The athletics world reacts following news of Hansen’s death at the age of 74

Tributes have been paid to European Athletics president Svein Arne Hansen, who has died aged 74.

The hugely popular figure had an immense impact on the sport, its athletes and the whole community and many messages and memories were shared following news of his death in Oslo on Saturday.

Well wishes had previously been sent to Hansen following his stroke in March, which he was unable to recover from.

“I am deeply saddened to learn of the passing of Svein Arne today,” said European Athletics interim president, Dobromir Karamarinov. “He was a great leader, a visionary for our sport and a charismatic personality within the athletics family.

“He was much loved by all those who knew him well and above all he was a friend of the athletes. We have lost a great man. All my thoughts and wishes go to his family at this difficult time.”

European Athletics CEO Christian Milz added: “The world of athletics and the European Athletics family has today lost an inspirational leader and a good friend.

“I had the honour and privilege to work with Svein Arne for a number of years prior to 2015, and since then as our president. He was always trying his best to promote the sport, and always with a smile on his face. We will all miss him. I send my deepest condolences to his family and friends.”

Hansen became president of European Athletics in 2015 and was re-elected unopposed last year for another four-year term.

President of the Norwegian Athletics Federation from 2003, Hansen was also the meeting director of Oslo’s Bislett Games from 1985-2009, helping to make it the great success it is today, and was a European Athletics vice president from 2007-2011.

His sports administration career had begun in 1968, when he became a member of the Norwegian Athletics Federation Junior Committee, a role he held until 1972. Outside of athletics, another of Hansen’s passions was stamp collecting and he also worked as a stamp dealer.

He had been a World Athletics Council Member since 2015 and among those to pay tribute was Seb Coe, president of the global governing body and a long-time colleague and friend of Hansen, who said: “Today I have lost one of my closest friends.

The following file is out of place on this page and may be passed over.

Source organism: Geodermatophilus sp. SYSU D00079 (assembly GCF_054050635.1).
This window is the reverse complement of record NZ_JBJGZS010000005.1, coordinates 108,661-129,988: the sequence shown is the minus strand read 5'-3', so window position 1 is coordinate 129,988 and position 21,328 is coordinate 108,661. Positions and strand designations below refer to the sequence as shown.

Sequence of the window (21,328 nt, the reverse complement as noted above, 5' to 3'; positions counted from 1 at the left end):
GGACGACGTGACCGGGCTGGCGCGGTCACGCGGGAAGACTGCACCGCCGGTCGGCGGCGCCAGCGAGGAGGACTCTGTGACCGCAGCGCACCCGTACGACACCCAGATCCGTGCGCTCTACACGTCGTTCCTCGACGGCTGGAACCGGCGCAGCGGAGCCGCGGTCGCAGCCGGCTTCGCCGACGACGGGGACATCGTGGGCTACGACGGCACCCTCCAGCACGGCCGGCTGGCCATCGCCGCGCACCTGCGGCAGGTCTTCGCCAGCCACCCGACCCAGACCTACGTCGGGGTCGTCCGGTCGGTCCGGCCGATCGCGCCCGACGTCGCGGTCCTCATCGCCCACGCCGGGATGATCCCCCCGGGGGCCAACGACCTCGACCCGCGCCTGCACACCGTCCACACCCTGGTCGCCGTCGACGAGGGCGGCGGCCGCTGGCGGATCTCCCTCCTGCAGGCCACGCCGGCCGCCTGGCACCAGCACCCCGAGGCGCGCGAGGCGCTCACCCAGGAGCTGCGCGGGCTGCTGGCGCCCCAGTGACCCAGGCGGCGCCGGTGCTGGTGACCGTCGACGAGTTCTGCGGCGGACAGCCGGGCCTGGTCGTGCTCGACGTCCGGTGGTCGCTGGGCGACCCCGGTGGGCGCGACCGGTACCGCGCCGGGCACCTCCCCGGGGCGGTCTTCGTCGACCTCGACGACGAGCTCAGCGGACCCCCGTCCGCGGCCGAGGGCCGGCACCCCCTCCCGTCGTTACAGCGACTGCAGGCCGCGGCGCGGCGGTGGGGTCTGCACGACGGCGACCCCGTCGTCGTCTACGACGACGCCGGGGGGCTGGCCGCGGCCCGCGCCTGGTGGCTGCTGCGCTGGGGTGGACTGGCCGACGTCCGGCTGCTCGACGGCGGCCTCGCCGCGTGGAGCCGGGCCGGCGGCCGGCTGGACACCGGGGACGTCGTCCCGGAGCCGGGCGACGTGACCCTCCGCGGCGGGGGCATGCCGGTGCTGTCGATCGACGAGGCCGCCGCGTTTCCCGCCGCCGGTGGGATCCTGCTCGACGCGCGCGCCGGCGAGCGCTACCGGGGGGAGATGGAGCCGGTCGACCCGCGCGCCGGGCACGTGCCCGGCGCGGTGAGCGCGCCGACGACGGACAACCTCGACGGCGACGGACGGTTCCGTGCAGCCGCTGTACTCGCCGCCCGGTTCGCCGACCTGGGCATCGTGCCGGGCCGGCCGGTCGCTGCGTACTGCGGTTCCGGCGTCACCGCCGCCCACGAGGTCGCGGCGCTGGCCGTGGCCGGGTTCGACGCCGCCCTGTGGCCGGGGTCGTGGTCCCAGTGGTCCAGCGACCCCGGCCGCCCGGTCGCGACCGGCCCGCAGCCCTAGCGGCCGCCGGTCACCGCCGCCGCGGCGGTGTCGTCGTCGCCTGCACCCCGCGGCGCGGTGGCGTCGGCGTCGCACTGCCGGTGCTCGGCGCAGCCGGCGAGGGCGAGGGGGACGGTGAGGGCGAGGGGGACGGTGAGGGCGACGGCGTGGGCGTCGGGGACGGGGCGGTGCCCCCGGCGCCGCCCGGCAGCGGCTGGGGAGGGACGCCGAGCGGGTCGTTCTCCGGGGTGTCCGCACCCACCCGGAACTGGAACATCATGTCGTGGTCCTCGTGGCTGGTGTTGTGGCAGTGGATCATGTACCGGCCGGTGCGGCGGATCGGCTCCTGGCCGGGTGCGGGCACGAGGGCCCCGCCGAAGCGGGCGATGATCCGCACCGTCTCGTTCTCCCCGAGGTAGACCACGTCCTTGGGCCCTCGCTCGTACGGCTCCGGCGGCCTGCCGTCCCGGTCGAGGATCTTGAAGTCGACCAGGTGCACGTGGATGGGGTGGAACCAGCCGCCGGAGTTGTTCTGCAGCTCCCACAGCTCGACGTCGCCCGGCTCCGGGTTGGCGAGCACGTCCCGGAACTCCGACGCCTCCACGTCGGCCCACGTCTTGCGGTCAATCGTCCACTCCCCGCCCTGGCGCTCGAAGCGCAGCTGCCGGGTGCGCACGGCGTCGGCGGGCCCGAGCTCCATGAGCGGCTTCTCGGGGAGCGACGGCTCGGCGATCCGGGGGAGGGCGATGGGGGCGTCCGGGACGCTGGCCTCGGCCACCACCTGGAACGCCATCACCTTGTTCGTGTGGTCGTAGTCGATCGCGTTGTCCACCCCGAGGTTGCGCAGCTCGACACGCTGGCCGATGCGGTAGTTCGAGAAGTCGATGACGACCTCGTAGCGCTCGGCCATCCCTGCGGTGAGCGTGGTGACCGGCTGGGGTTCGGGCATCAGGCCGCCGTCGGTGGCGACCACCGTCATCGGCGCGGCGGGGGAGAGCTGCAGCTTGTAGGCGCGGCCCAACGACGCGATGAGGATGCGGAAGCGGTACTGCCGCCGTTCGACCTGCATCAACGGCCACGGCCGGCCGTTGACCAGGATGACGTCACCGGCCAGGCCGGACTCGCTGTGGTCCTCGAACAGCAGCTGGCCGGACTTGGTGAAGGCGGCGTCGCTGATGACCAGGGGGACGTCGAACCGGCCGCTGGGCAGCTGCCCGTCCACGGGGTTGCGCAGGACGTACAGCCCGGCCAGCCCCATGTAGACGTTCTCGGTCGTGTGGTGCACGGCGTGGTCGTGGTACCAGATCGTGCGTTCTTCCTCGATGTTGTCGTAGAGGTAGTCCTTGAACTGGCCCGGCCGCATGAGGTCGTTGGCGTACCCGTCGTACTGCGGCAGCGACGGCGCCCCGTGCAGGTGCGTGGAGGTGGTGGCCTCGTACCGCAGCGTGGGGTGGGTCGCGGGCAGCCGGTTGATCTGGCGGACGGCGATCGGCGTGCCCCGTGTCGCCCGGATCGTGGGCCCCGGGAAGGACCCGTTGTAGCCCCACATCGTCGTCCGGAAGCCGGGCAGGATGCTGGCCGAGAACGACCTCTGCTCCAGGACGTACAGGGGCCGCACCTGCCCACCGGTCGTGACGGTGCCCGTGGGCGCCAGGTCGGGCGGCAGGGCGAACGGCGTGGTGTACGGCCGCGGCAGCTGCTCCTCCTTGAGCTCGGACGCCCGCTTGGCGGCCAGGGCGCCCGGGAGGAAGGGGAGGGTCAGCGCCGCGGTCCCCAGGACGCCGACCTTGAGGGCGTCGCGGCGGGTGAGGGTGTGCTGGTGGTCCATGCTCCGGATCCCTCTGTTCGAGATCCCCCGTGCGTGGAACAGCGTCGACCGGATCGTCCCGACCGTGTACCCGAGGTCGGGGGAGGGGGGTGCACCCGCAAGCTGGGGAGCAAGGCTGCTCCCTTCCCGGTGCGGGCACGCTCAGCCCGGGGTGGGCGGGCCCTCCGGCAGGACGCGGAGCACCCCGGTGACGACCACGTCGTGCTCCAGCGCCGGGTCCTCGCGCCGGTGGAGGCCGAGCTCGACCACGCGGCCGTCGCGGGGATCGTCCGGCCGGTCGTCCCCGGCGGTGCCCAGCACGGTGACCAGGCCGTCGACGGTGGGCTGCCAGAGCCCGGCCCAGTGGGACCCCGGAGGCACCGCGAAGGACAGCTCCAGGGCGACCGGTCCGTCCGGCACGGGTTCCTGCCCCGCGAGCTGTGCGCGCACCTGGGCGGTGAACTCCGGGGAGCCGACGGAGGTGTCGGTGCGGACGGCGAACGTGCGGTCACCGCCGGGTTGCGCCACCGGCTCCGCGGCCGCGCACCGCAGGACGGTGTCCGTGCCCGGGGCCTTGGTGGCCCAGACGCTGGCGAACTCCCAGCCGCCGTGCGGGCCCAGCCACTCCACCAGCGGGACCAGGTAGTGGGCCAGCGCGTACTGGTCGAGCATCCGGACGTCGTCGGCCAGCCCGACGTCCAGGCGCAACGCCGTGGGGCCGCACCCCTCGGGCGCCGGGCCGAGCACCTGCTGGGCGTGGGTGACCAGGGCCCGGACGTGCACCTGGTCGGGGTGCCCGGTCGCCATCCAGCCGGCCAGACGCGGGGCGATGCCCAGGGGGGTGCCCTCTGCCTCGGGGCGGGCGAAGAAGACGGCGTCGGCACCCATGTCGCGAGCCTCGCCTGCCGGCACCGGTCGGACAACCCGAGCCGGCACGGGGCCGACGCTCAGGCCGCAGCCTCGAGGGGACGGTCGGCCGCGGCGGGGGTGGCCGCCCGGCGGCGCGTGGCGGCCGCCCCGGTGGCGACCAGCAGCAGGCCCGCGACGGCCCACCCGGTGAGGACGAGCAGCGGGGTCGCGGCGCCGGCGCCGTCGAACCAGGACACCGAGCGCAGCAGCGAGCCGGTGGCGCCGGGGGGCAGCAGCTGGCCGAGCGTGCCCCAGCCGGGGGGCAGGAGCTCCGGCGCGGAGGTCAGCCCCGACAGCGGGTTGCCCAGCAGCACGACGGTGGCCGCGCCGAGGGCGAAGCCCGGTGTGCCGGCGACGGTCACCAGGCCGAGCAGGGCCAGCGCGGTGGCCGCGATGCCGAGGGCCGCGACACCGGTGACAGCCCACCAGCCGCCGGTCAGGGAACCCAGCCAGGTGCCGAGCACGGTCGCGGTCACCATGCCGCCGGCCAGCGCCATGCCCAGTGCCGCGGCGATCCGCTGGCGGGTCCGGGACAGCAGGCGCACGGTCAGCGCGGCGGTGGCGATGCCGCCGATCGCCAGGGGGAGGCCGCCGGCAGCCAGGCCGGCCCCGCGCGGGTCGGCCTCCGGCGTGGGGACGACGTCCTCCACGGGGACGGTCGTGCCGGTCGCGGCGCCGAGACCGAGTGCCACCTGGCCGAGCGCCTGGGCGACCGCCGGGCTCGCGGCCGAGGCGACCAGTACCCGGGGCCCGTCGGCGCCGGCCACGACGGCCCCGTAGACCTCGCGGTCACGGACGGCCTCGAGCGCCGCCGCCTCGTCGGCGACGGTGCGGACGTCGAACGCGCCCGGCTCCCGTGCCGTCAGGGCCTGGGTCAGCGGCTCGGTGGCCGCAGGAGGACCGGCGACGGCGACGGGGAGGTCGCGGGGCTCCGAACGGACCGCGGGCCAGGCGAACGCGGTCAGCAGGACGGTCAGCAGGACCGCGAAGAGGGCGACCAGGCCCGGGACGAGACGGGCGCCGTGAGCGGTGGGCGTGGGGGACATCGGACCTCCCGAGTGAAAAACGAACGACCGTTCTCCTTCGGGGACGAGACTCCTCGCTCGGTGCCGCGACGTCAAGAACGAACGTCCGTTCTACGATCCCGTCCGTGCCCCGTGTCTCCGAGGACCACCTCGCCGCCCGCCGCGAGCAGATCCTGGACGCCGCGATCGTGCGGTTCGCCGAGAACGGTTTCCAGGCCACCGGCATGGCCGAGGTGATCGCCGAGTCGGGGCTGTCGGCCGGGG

“We have known each other for 43 years. Sven gave me my first big international break in athletics at the Bislett Games in Oslo and provided me with the platform for two of my three world records in 41 days back in 1979. He was in the vanguard of globalising our sport and, along with Andreas Brugger in Zurich and Wilfred Meert in Brussels, was one of the three game-changers in our sport.

“He brought a professionalism to our one-day meetings that is still the template today and crucially he had the political savvy to be able to do that and navigate the sport from an amateur era into becoming an open sport and then a professional sport when there was a real risk that fault lines between East and West Europe could have split the sport apart.

“But his loss today, alongside his much loved family, will be felt most acutely by generations of athletes whose aspirations he helped fulfil. Our deepest sympathies go to his family and the European Athletics family who today lost their hugely popular and effective president.”

Cherry Alexander, who last year became European Athletics vice-president, wrote: “So sad to hear of the passing of my big boss, the president of European Athletics, Svein Arne Hansen. He paved the way for me to be only the second female vice president of EA and was always so supportive and full of encouragement and advice. I and the sport will miss him so much.”

Also paying tribute was British distance running great Brendan Foster, who said: “In every sense he was a true friend and a giant of athletics and will be sadly missed.”

While 1984 Olympic 3000m silver medallist Wendy Sly said: “I am so sad today to lose another friend from the sport of athletics.

“In the early ’80s Svein Arne Hansen always had time to support my running at a time when women’s middle distance running wasn’t always supported. As a result, I got the chance to race the great Grete Waitz at the Bislett Games, breaking British records and gaining confidence in the process. As president of European Athletics he enhanced the profile of the European Cross Country Championships as well as the track championships and started the ‘I Run Clean’ initiative.

“So many memories, so many ‘thank you’s. We will miss you my friend.”

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